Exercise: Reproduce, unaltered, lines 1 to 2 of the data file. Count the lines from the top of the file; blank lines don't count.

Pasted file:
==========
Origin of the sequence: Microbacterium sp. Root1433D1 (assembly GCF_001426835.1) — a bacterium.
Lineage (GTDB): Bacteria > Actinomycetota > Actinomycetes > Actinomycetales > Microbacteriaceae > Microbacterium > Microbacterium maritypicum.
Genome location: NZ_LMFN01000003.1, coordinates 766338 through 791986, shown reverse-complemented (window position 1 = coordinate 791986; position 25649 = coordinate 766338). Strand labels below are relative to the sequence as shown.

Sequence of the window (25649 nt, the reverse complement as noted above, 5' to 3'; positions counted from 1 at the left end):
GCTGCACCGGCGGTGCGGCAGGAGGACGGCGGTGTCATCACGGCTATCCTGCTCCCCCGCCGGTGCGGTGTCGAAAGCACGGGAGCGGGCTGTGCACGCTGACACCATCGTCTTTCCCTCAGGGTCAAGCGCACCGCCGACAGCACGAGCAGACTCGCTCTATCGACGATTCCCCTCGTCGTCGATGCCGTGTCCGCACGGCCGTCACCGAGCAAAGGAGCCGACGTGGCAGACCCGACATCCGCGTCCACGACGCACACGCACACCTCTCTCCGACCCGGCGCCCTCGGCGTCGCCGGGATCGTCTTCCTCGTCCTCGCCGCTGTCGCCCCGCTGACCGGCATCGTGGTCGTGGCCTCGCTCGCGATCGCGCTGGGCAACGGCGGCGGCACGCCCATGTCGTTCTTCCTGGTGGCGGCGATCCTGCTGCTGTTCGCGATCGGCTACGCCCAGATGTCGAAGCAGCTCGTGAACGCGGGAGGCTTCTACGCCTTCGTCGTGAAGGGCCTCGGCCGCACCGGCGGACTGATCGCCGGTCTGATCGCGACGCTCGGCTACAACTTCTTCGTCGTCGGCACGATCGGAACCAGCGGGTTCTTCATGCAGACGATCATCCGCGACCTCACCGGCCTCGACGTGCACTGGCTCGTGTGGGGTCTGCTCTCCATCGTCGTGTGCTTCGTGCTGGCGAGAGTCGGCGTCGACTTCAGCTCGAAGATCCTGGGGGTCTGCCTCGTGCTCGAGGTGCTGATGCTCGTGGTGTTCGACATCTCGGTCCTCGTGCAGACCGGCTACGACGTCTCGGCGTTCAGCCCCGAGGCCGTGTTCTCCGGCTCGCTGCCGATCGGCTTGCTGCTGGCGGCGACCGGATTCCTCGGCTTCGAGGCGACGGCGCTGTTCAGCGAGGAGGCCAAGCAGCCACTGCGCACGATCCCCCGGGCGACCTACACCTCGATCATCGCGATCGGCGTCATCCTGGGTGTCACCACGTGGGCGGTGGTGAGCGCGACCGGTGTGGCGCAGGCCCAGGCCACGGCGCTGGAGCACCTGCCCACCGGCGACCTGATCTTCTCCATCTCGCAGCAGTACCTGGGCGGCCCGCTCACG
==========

Origin of the sequence: Microbacterium sp. Root1433D1 (assembly GCF_001426835.1) — a bacterium.
Lineage (GTDB): Bacteria > Actinomycetota > Actinomycetes > Actinomycetales > Microbacteriaceae > Microbacterium > Microbacterium maritypicum.